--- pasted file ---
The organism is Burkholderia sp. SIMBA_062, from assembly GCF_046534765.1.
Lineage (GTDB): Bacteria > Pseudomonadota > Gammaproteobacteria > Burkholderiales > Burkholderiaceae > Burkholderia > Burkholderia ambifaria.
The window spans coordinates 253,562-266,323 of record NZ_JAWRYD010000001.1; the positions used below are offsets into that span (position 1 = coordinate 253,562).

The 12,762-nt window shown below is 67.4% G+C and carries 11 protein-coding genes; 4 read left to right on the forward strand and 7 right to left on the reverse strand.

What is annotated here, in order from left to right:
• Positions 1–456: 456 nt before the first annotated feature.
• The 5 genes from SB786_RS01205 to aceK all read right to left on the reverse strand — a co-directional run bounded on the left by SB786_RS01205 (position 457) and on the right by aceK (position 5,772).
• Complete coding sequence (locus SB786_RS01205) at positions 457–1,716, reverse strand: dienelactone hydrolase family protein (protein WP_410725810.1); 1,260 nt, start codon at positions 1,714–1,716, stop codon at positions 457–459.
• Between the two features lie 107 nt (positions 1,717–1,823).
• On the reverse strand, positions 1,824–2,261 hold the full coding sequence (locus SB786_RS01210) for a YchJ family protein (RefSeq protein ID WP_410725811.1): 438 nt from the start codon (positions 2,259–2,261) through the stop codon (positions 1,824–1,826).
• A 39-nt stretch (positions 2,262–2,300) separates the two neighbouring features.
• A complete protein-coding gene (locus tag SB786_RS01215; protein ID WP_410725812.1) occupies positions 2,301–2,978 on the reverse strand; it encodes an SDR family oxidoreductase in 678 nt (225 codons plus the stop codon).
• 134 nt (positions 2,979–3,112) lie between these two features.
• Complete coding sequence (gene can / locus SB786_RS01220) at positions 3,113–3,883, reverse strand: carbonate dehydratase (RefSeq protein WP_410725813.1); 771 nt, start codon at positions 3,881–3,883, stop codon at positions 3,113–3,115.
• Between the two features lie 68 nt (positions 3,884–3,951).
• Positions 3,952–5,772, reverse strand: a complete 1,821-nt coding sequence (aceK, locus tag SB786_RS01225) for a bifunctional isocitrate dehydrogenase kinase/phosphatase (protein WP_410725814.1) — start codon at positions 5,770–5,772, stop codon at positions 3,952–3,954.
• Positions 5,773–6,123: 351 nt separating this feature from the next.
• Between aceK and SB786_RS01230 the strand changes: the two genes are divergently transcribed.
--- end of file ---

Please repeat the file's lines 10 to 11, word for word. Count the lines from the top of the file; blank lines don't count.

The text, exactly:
• On the reverse strand, positions 1,824–2,261 hold the full coding sequence (locus SB786_RS01210) for a YchJ family protein (RefSeq protein ID WP_410725811.1): 438 nt from the start codon (positions 2,259–2,261) through the stop codon (positions 1,824–1,826).
• A 39-nt stretch (positions 2,262–2,300) separates the two neighbouring features.